$$d\vec B={\mu_0\over 4\pi}{I\,d\vec s\times\vec d\over d^3}$$

This is the magnetic field created by a tiny segment of current \(I\), which
has length \(ds\), and points in the direction of \(d\vec s\). As
before, the vector \(\vec d\) points from the segment (the "source")
to the place you want to know the field (the "target"). This field is
tiny, so we represent it as an infinitesimal \(d\vec B\).
The constant \(\mu_0\) is called the permeability of free
space, and has the value
$$\mu_0=4\pi\ten{-7}\u{Tm/A}$$
If you're wondering what π is doing in there, it's because this is
an *exact* value, not an approximation. How can we know that?
Simple: the ampere is defined in terms of this value of \(\mu_0\), and not the other
way around. (The speed of light has the same relationship with the
meter.)

At this point you're probably thinking "integration", and indeed we will be doing some integrals in the next section. But the Biot-Savart law can tell us something about the appearance of magnetic fields even without integration.

Using the Biot-Savart law, find the *direction* of the magnetic field at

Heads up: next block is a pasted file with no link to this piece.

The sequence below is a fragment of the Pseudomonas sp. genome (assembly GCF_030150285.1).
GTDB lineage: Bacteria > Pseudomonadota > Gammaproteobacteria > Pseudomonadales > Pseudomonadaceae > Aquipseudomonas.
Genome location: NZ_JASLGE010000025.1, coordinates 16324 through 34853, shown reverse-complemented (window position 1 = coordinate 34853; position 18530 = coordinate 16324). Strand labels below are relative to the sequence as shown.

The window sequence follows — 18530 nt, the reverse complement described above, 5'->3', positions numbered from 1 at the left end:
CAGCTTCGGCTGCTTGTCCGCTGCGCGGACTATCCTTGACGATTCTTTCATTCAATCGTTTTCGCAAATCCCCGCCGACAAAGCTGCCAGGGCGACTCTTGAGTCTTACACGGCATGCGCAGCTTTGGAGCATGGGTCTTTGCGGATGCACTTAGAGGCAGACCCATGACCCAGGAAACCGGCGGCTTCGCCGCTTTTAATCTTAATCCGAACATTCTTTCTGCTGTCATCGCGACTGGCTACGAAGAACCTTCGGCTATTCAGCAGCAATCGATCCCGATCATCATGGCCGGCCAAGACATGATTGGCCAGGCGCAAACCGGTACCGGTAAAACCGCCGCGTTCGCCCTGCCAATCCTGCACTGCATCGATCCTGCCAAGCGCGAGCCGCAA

the star due to the two small segments of current shown.
The magnetic field at the star is \(d\vec B=I{d\vec s\times\vec
d\over d^3}\). Because \(I\) and \(d^3\) are positive, \(d\vec B\)
points in the direction of \(d\vec s\times\vec d\): of the current
direction crossed with the source-to-target vector.

For the segment on the left, \(d\vec s\) points to the right (in the
direction of the current). The vector \(\vec d\) points up and to
the right as shown. Because both vectors lie in the plane of the
screen, the cross-product must point either into or out of the
page. The cross-product right-hand rule shows us that \(d\vec
s\times\vec d\) points **out of the page**, as does the magnetic
field.

For the segment on the right, the vector \(d\vec s\) is the
same. The vector \(\vec d\) is different, but their cross product
is *still* **out of the page**. In fact, any small segment
of wire along the dotted line will create a magnetic field that
points out of the page at the star, and if you have a whole wire
made up of these short segments, those magnetic fields will all add
together, and the field of the wire would point out of the page.

The "permeability" part of the name doesn't mean very much (and makes it easy to confuse with the "permittivity" \(\epsilon_0\)), but the "free space" part means that the equation above only works if the target is in vacuum. If the target is in some material like air or copper or iron, then we would replace the permeability of free space with just the permeability \(\mu\). For paramagnets, \(\mu>\mu_0\), and the field will be slightly stronger; for diamagnets, \(\mu<\mu_0\) and the field is slightly weaker. In most cases, however, the difference is so slight as to be negligible. Not so for ferromagnets. Iron's permeability is 5000 times stronger than \(\mu_0\): place iron in a magnetic field, and (due to magnetization) it acts as an amplifier.